Israel's defense minister called Sunday for an economic boycott of Arab citizens in an area where unrest erupted over U.S. President Donald Trump's Jerusalem declaration, saying they "don't belong" in the country.
Avigdor Lieberman's comments about Arabs living in Israel, who account for some 17.5 percent of the country's population, drew condemnation over racism and blunt discrimination.
"Those who demonstrate in Israel holding Hezbollah, Hamas and PLO flags are not part of the state of Israel," Lieberman said, a figure who often makes headlines over racism remarks against Palestinians and Arabs.
"They are acting to harm us and destroy us from within," he said in a statement.
"I therefore call on Israeli citizens to impose an economic boycott on Wadi Ara -- don't shop there, don't eat in the restaurants and don't buy services from them. They need to feel that they are not wanted."
Speaking on army radio, Lieberman reiterated his stance on land-swaps in a peace deal that would see Arab areas of Israel handed over to the Palestinians.
"These people don't belong to Israel," the minister said of Wadi Ara residents.
"As part of a final agreement, they must be part of Ramallah," while Israel would annex settlement blocs in the occupied West Bank.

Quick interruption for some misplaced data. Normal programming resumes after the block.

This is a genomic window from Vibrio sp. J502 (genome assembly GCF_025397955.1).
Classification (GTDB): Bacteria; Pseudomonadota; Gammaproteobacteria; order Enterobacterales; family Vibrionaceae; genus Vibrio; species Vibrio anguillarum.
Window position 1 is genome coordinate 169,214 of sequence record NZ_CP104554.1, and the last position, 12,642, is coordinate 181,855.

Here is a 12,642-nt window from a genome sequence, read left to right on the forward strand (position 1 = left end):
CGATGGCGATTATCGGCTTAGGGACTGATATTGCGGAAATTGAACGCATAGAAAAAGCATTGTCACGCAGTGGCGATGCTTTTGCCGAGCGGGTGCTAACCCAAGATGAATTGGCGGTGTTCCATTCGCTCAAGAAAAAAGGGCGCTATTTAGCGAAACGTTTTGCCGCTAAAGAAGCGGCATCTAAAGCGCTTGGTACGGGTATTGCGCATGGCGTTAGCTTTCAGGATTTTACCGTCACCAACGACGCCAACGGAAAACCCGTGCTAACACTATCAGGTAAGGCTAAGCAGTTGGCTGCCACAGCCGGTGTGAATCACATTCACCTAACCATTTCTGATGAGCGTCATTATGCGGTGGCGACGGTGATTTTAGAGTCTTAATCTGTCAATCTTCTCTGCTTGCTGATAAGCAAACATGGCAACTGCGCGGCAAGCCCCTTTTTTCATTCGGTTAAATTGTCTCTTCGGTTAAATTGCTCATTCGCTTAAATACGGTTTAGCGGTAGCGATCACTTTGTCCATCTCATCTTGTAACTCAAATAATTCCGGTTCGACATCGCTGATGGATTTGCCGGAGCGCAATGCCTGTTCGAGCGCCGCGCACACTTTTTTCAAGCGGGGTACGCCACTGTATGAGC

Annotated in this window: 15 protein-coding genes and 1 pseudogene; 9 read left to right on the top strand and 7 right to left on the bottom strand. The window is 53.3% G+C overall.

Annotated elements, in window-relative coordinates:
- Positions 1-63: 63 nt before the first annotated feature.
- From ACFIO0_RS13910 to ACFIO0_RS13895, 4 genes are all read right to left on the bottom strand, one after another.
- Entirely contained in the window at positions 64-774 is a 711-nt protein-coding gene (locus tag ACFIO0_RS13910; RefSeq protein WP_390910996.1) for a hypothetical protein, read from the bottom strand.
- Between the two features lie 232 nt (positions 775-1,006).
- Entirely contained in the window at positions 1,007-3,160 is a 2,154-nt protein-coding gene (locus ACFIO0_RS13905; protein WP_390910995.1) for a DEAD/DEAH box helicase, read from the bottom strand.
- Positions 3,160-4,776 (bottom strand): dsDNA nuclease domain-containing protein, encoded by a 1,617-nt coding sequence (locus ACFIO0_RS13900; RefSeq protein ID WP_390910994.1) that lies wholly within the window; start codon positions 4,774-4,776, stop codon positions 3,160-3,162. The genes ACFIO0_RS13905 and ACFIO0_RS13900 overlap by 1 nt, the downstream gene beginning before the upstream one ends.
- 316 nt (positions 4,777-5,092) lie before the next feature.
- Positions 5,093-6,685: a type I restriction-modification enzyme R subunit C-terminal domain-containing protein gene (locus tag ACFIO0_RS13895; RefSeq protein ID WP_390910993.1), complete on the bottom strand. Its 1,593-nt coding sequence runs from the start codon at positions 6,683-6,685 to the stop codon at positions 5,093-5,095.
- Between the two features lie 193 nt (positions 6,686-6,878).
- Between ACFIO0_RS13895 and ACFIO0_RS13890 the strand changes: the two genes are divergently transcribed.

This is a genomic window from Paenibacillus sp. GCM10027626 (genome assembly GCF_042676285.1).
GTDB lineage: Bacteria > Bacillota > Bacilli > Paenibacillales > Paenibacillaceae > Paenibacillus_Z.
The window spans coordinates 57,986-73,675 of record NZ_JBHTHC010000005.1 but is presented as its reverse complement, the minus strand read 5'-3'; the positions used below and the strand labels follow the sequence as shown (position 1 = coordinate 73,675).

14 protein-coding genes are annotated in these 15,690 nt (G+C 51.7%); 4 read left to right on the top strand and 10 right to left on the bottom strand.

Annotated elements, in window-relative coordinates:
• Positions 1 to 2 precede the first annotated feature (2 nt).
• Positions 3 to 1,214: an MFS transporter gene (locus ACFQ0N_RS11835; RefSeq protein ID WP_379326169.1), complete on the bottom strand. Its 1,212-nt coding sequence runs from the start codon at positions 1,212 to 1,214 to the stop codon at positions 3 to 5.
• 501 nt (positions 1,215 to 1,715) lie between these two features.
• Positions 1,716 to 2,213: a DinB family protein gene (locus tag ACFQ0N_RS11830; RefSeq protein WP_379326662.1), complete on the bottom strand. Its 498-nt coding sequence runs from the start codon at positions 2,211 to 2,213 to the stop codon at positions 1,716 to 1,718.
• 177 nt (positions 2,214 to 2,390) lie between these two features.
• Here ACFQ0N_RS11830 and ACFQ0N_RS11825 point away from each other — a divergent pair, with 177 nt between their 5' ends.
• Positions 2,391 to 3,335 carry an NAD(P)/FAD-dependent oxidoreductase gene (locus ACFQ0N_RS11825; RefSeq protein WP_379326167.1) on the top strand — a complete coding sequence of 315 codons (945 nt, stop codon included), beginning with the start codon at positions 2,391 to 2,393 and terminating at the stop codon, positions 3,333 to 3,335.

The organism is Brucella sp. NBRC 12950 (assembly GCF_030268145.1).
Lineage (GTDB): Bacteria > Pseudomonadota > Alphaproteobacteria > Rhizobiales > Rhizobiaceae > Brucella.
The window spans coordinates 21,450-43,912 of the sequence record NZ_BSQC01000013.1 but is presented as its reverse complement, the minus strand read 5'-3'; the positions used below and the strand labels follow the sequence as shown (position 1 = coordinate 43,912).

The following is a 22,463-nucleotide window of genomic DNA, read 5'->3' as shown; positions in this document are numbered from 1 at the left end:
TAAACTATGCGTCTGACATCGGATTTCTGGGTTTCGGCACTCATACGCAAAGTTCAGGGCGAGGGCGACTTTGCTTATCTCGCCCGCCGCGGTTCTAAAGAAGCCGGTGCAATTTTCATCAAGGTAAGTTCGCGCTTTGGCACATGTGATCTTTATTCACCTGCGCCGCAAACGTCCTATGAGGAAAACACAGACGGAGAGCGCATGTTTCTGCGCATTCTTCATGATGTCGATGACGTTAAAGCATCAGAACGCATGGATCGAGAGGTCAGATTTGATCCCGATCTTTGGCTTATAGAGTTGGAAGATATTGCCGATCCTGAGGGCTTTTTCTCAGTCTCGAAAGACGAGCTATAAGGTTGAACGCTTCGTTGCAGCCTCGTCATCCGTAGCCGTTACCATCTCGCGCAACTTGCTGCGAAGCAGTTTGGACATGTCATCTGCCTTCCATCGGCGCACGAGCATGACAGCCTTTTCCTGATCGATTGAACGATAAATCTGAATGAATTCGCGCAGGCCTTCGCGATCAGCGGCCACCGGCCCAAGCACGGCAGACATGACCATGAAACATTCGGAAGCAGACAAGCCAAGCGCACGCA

Israelis must simply "give them the feeling they're not wanted here," he said, noting instances in which Arabs from the area carried out attacks against Israelis or supported militant activities.
Ayman Odeh, head of the parliament's mainly Arab Joint List alliance, firmly condemned Lieberman's comments.
"Calling to boycott citizens only because of their national and religious identity reminds the darkest regimes in human history," he said in a statement.
"The notion that such a person is in charge of the state's security should concern any sane citizen."
Clashes and protests erupted in the Palestinian territories after Trump's declaration Wednesday, but there has been little unrest within Israel.
Arabs living in the occupied territories are descendants of Palestinians who remained on their land following the creation of Israel in 1948.